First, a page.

The percentage of U.S. taxpayers reporting adjusted gross income exceeding $200,000 who paid no U.S. income taxes increased in 2009 to 0.53 percent from 0.51 percent, meaning that one in 189 high earners avoided taxation, an Internal Revenue Service study found.
The filers reported tax-exempt interest along with deductible charitable contributions, medical expenses and other items to reduce their taxable income. Some avoid the alternative minimum tax, which was created in 1969 in response to a report that 155 people earned $200,000 and paid nothing in taxes.
“High-income returns are more often nontaxable as a result of a combination of reasons, none of which, by itself, would result in nontaxability,” the IRS wrote in a report released May 25.
The annual report comes during a debate over the fairness of the U.S. tax code and particularly how it applies to those at the top of the income scale. President Barack Obama has proposed the so-called Buffett rule that would impose a 30 percent minimum tax on high earners; a congressional proposal implementing the rule set the threshold for the 30 percent tax at $2 million.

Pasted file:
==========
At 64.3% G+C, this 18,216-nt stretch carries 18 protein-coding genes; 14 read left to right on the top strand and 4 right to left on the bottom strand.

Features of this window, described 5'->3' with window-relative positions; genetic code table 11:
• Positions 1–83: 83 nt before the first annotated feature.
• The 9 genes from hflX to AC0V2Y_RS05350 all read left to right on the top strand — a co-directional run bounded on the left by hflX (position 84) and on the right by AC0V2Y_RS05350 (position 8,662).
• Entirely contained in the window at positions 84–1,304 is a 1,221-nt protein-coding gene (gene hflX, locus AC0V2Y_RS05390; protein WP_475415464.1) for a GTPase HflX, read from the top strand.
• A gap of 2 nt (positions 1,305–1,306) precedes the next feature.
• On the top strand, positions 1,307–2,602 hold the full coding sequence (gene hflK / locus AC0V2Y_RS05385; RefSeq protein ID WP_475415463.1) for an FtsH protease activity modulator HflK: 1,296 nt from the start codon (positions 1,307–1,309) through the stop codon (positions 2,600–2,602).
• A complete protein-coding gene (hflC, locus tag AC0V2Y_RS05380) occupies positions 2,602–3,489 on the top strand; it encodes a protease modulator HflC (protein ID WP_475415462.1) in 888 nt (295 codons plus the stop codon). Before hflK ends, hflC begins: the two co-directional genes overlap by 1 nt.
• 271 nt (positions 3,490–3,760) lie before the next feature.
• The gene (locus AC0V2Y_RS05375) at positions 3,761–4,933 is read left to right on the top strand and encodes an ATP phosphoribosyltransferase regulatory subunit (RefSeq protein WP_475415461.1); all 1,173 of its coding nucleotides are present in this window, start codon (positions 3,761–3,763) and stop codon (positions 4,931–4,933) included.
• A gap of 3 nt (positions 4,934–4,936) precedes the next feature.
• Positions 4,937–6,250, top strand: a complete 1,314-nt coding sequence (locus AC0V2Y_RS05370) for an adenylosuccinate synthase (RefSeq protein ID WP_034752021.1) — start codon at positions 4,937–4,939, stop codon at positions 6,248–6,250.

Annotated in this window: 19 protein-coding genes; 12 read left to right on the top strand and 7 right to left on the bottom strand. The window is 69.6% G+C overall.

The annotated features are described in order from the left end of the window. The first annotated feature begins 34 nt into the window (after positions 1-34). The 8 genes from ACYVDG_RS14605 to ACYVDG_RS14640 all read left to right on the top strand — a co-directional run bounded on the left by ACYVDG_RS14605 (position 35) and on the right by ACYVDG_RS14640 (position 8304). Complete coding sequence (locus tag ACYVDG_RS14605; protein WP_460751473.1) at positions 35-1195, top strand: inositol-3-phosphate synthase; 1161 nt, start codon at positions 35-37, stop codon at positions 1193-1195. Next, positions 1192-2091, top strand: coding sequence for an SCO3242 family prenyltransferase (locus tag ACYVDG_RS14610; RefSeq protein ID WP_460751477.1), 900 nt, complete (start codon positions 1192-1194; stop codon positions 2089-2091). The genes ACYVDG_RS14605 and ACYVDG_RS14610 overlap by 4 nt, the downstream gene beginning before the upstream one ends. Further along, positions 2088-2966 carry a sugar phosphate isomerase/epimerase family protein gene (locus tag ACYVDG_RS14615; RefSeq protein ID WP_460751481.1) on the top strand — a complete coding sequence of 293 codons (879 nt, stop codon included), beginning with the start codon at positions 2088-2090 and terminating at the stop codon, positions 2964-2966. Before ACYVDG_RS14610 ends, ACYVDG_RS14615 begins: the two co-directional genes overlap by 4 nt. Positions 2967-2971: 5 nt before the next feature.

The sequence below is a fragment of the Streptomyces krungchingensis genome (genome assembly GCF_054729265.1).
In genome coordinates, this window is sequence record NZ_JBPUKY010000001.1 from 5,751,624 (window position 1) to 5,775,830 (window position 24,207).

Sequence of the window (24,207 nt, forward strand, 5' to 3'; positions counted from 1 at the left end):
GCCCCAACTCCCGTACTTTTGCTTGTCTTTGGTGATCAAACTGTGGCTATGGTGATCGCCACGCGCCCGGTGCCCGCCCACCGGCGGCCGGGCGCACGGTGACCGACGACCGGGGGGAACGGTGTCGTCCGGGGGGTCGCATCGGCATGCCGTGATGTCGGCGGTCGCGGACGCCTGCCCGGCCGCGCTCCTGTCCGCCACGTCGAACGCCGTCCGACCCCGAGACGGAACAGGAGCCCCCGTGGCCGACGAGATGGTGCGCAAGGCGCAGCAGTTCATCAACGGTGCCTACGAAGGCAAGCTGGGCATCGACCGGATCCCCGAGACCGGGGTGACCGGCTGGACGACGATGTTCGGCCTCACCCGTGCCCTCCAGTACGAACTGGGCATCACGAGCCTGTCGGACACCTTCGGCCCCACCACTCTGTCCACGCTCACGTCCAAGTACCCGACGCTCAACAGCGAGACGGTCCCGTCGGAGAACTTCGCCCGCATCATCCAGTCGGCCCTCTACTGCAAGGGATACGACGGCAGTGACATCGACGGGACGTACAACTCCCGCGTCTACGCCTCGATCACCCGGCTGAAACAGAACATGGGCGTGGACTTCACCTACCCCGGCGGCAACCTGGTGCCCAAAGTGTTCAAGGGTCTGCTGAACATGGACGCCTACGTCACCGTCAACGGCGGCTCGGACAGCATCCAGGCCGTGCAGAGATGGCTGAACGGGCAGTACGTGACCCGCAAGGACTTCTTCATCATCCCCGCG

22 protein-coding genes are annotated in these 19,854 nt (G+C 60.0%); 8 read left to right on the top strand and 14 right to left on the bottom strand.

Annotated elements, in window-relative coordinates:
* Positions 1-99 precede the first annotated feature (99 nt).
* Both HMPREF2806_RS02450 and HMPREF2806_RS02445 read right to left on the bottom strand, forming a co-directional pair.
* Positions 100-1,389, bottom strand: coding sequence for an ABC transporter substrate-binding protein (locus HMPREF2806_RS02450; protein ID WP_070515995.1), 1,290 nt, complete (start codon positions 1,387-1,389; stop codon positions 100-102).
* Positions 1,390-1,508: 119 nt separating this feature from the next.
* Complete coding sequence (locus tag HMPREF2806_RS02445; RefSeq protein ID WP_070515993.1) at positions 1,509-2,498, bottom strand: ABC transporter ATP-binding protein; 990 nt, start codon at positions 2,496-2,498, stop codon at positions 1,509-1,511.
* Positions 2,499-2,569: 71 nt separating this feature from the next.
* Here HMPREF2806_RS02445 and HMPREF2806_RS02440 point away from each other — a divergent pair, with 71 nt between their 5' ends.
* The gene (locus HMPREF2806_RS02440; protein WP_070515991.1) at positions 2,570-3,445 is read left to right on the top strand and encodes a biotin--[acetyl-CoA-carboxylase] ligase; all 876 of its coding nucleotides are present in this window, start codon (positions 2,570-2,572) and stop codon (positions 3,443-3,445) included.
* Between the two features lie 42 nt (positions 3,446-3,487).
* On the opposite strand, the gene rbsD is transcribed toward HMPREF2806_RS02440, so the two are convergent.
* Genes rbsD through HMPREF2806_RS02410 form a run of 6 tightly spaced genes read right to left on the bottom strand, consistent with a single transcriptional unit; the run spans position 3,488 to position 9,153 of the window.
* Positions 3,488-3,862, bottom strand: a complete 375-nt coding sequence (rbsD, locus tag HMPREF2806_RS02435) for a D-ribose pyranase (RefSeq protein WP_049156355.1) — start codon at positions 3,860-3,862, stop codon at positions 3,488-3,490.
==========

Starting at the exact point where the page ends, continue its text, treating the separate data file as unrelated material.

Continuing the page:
The IRS uses two definitions of income and two of taxation in its calculations, resulting in four ways of measuring the percentage of Americans with high incomes and no taxes. In 2009, the percentage of nontaxable returns rose in three of the four measures and hit a record high, stretching back to 1977.
There were 10,080 households with adjusted gross income of at least $200,000 annually, or 0.26 percent of high earners, who paid no income taxes in the U.S. or to other countries.
Using an expanded concept of income that includes some nontaxable items and looking only at U.S. income taxes, there were 35,061 households, or 0.88 percent, that paid nothing.
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